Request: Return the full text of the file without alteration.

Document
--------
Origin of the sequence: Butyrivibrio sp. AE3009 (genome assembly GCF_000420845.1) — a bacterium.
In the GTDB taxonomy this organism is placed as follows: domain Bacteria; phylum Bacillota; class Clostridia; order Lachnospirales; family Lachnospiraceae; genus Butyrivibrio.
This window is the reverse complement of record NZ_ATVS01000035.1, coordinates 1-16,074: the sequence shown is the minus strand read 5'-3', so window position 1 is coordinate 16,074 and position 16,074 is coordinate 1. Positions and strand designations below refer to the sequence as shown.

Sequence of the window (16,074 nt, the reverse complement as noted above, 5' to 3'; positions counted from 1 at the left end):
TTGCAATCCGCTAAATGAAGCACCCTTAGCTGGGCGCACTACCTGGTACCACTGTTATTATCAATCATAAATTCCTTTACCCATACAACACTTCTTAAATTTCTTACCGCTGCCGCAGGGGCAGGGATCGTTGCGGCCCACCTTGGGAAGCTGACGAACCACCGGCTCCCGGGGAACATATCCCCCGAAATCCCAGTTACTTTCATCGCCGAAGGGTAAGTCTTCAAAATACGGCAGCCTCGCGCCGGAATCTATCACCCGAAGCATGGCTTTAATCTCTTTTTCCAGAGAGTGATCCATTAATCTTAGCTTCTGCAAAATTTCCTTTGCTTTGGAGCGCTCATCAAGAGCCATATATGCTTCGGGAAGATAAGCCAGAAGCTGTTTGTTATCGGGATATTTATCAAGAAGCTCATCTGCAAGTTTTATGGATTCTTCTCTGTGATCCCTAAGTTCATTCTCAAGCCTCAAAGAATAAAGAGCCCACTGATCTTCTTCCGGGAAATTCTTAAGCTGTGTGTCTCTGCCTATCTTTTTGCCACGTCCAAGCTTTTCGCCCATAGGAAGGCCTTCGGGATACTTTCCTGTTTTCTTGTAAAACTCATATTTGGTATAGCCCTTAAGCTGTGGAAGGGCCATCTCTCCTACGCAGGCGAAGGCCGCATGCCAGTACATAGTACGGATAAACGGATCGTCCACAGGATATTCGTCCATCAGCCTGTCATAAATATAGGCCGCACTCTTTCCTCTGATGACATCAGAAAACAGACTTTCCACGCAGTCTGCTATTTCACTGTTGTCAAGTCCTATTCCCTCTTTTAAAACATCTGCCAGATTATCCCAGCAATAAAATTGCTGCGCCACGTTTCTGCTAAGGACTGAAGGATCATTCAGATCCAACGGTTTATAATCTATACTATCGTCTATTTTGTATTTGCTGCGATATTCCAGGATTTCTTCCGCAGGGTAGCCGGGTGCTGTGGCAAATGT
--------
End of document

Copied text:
Origin of the sequence: Butyrivibrio sp. AE3009 (genome assembly GCF_000420845.1) — a bacterium.
In the GTDB taxonomy this organism is placed as follows: domain Bacteria; phylum Bacillota; class Clostridia; order Lachnospirales; family Lachnospiraceae; genus Butyrivibrio.
This window is the reverse complement of record NZ_ATVS01000035.1, coordinates 1-16,074: the sequence shown is the minus strand read 5'-3', so window position 1 is coordinate 16,074 and position 16,074 is coordinate 1. Positions and strand designations below refer to the sequence as shown.

Sequence of the window (16,074 nt, the reverse complement as noted above, 5' to 3'; positions counted from 1 at the left end):
TTGCAATCCGCTAAATGAAGCACCCTTAGCTGGGCGCACTACCTGGTACCACTGTTATTATCAATCATAAATTCCTTTACCCATACAACACTTCTTAAATTTCTTACCGCTGCCGCAGGGGCAGGGATCGTTGCGGCCCACCTTGGGAAGCTGACGAACCACCGGCTCCCGGGGAACATATCCCCCGAAATCCCAGTTACTTTCATCGCCGAAGGGTAAGTCTTCAAAATACGGCAGCCTCGCGCCGGAATCTATCACCCGAAGCATGGCTTTAATCTCTTTTTCCAGAGAGTGATCCATTAATCTTAGCTTCTGCAAAATTTCCTTTGCTTTGGAGCGCTCATCAAGAGCCATATATGCTTCGGGAAGATAAGCCAGAAGCTGTTTGTTATCGGGATATTTATCAAGAAGCTCATCTGCAAGTTTTATGGATTCTTCTCTGTGATCCCTAAGTTCATTCTCAAGCCTCAAAGAATAAAGAGCCCACTGATCTTCTTCCGGGAAATTCTTAAGCTGTGTGTCTCTGCCTATCTTTTTGCCACGTCCAAGCTTTTCGCCCATAGGAAGGCCTTCGGGATACTTTCCTGTTTTCTTGTAAAACTCATATTTGGTATAGCCCTTAAGCTGTGGAAGGGCCATCTCTCCTACGCAGGCGAAGGCCGCATGCCAGTACATAGTACGGATAAACGGATCGTCCACAGGATATTCGTCCATCAGCCTGTCATAAATATAGGCCGCACTCTTTCCTCTGATGACATCAGAAAACAGACTTTCCACGCAGTCTGCTATTTCACTGTTGTCAAGTCCTATTCCCTCTTTTAAAACATCTGCCAGATTATCCCAGCAATAAAATTGCTGCGCCACGTTTCTGCTAAGGACTGAAGGATCATTCAGATCCAACGGTTTATAATCTATACTATCGTCTATTTTGTATTTGCTGCGATATTCCAGGATTTCTTCCGCAGGGTAGCCGGGTGCTGTGGCAAATGT